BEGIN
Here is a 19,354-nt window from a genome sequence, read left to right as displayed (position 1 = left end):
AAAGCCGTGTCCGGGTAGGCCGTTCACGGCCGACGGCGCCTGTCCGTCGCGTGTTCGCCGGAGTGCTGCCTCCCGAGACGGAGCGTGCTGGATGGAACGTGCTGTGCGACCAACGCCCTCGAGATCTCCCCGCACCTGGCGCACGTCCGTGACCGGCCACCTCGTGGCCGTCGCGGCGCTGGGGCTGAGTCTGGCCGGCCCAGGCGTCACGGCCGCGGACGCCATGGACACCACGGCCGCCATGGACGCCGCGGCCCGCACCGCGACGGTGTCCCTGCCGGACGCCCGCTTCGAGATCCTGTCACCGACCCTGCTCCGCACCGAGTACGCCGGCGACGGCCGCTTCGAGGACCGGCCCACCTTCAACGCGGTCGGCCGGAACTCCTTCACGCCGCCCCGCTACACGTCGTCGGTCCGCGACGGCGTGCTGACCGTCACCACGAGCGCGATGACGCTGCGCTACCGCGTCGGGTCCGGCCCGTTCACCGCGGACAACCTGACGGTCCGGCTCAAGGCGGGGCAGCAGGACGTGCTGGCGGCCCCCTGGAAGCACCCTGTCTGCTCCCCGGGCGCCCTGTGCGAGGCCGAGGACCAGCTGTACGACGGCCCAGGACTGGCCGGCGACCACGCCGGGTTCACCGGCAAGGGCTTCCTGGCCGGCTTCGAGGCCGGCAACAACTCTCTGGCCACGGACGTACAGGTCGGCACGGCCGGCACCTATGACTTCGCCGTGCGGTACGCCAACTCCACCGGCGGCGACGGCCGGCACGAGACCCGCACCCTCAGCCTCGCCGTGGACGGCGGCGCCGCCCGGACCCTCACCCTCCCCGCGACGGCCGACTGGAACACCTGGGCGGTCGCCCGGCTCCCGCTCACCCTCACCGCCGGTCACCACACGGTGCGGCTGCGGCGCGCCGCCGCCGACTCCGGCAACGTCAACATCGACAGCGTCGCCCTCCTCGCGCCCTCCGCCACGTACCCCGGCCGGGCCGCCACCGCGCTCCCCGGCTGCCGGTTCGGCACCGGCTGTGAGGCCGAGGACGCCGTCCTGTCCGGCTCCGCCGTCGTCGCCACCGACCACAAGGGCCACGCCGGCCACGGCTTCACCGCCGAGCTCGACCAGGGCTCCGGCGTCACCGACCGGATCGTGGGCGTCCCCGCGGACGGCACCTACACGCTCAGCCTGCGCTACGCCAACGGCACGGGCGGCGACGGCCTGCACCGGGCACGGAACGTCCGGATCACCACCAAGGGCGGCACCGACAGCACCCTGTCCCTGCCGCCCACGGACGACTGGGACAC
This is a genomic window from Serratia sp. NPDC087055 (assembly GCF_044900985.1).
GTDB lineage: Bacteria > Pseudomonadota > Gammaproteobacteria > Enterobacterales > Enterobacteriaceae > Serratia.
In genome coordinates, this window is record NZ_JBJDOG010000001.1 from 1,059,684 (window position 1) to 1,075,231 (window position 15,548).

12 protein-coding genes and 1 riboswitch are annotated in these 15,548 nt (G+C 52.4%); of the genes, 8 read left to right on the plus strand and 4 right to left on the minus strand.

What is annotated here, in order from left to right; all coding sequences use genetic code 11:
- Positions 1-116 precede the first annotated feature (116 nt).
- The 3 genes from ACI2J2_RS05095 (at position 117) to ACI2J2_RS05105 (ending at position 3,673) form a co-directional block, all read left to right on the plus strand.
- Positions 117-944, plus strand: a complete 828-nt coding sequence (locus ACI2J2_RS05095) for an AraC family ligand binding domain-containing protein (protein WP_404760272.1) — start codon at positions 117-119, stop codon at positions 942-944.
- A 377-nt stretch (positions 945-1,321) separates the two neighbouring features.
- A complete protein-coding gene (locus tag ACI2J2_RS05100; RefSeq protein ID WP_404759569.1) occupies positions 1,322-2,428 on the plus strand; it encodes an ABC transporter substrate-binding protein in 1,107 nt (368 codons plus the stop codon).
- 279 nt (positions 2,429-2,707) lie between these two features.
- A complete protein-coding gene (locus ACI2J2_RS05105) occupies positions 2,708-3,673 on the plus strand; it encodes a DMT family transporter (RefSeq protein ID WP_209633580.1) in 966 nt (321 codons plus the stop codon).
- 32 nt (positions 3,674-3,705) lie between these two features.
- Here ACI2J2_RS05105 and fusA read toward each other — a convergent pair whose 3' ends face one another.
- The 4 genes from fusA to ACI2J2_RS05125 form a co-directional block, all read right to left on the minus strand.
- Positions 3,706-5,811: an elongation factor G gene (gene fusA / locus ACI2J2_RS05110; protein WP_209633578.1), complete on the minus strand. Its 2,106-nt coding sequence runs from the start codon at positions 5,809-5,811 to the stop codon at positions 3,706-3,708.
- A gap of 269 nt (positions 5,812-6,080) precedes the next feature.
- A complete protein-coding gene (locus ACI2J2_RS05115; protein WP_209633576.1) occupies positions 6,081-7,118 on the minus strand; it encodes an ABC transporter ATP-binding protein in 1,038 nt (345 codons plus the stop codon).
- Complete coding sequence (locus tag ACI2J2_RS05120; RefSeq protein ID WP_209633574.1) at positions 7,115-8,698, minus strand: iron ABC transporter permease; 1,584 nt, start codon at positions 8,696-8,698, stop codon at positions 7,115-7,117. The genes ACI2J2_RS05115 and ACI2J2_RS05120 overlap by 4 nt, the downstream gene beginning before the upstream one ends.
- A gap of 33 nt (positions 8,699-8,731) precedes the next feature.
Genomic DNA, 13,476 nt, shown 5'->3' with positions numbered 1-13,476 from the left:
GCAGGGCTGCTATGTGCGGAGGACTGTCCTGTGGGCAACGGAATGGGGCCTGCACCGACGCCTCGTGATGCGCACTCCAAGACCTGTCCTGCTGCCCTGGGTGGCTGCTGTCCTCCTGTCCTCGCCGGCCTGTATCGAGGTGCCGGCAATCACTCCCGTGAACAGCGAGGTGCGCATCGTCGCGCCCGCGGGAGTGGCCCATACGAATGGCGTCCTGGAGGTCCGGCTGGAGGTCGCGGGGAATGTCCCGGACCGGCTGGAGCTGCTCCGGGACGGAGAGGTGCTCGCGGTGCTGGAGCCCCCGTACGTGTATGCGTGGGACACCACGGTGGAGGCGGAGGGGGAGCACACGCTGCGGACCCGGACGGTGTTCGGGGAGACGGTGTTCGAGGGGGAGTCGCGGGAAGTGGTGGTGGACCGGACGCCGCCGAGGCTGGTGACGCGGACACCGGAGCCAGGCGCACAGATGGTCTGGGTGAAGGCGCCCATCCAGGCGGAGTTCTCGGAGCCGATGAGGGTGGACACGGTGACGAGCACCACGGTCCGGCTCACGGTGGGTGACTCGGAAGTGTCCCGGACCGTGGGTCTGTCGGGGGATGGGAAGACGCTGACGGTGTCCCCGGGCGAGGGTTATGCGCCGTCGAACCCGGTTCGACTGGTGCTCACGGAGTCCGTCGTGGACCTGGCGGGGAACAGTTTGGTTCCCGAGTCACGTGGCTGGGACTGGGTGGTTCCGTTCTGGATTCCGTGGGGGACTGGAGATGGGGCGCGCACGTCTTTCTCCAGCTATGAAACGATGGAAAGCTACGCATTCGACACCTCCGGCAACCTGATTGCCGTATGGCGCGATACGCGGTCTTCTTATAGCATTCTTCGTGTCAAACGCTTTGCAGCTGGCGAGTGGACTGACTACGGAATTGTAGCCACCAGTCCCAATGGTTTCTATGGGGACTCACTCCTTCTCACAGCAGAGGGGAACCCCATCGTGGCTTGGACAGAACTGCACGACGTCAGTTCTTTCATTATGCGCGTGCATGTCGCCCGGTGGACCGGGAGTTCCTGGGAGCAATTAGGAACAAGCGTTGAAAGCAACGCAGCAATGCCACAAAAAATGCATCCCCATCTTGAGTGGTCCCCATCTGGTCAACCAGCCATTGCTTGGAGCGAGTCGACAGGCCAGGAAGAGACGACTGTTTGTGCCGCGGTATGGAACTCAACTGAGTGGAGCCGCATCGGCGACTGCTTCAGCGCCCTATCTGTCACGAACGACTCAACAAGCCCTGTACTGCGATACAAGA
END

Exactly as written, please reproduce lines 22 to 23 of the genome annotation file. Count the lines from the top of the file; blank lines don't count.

- A gap of 33 nt (positions 8,699-8,731) precedes the next feature.
Genomic DNA, 13,476 nt, shown 5'->3' with positions numbered 1-13,476 from the left: